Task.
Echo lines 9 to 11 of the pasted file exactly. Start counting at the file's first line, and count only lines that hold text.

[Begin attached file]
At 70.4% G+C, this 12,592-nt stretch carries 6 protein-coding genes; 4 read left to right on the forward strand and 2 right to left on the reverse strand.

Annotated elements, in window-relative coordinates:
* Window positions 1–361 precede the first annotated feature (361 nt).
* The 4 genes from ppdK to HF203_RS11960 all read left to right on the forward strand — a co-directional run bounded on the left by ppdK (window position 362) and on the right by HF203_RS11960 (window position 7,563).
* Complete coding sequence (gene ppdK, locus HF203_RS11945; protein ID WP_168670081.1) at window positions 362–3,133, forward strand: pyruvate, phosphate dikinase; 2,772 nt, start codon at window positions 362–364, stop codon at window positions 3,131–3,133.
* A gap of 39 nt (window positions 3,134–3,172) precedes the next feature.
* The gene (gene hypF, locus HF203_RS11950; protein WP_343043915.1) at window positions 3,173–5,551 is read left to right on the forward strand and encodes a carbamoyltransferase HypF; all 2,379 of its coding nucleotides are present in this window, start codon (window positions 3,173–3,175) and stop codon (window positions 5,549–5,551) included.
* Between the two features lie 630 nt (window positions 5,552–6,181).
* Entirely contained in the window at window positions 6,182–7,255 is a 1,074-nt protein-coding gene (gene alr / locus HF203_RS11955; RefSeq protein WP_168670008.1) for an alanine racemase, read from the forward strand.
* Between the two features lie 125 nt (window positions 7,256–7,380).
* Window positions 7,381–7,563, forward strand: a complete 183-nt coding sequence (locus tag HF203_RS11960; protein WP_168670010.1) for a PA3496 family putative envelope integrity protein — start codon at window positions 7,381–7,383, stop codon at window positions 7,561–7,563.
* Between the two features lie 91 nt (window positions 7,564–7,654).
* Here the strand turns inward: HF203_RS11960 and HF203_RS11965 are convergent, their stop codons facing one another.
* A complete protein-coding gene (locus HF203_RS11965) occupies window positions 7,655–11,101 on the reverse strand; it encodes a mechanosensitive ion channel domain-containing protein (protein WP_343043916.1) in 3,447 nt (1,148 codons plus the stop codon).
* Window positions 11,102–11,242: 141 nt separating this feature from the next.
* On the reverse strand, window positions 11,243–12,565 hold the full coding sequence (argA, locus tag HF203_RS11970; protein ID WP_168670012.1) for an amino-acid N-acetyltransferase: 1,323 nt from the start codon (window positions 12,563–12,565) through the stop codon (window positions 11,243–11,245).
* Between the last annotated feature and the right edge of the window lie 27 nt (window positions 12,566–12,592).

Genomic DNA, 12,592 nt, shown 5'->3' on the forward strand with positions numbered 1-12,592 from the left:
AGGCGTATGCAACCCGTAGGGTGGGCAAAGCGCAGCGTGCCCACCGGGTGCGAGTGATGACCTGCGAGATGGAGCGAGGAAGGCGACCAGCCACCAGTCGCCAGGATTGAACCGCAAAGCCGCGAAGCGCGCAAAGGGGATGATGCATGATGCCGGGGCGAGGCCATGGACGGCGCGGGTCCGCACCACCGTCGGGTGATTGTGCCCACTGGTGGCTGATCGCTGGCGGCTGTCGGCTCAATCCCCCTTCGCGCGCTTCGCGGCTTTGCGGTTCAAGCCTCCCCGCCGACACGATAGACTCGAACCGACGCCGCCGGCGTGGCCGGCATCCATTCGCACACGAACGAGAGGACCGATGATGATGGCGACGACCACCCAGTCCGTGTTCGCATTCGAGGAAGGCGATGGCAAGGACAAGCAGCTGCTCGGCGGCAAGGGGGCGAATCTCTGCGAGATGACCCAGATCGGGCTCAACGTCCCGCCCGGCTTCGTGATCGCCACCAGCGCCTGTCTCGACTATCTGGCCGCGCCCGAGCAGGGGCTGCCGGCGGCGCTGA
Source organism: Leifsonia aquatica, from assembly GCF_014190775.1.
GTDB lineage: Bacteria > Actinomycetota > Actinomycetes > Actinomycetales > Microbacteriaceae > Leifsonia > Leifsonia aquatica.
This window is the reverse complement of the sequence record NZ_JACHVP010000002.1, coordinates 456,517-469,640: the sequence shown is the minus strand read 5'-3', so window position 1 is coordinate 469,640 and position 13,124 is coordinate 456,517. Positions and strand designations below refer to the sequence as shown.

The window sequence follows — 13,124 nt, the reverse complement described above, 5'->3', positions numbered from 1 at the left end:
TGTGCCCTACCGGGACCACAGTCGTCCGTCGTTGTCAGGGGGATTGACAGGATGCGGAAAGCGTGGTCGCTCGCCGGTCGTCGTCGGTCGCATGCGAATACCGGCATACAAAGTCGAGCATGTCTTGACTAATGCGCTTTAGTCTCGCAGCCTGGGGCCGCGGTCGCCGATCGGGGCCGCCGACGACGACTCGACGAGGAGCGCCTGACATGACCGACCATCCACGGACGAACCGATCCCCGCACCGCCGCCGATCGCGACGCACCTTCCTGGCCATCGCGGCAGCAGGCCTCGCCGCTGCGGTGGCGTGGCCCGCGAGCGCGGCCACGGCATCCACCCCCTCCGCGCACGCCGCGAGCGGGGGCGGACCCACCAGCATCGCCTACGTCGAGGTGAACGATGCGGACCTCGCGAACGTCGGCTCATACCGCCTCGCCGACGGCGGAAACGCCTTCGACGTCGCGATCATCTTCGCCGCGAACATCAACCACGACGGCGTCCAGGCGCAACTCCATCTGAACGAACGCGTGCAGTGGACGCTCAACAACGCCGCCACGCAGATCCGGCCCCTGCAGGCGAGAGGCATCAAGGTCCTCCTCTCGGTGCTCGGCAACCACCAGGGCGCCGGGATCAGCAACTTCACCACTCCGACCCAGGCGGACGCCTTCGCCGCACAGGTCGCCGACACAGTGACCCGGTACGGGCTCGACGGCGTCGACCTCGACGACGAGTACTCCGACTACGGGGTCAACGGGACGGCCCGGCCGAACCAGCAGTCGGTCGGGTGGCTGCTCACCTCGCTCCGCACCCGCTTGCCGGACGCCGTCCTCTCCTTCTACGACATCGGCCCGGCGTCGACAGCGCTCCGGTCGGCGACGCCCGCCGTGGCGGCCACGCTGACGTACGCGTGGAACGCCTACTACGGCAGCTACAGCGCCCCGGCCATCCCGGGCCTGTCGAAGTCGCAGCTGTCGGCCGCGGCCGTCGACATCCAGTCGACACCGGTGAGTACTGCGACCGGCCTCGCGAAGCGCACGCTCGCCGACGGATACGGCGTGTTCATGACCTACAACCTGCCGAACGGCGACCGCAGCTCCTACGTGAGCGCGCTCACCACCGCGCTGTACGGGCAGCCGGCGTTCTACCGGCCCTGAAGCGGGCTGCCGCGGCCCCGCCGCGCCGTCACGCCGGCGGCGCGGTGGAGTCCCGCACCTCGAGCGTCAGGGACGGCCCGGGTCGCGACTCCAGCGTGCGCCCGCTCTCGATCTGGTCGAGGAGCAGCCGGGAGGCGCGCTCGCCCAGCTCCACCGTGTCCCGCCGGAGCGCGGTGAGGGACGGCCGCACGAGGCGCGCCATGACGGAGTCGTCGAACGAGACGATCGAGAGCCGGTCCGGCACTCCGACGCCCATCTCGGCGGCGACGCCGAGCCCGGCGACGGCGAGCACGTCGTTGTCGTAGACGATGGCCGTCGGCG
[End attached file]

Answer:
* Entirely contained in the window at window positions 6,182–7,255 is a 1,074-nt protein-coding gene (gene alr / locus HF203_RS11955; RefSeq protein WP_168670008.1) for an alanine racemase, read from the forward strand.
* Between the two features lie 125 nt (window positions 7,256–7,380).
* Window positions 7,381–7,563, forward strand: a complete 183-nt coding sequence (locus tag HF203_RS11960; protein WP_168670010.1) for a PA3496 family putative envelope integrity protein — start codon at window positions 7,381–7,383, stop codon at window positions 7,561–7,563.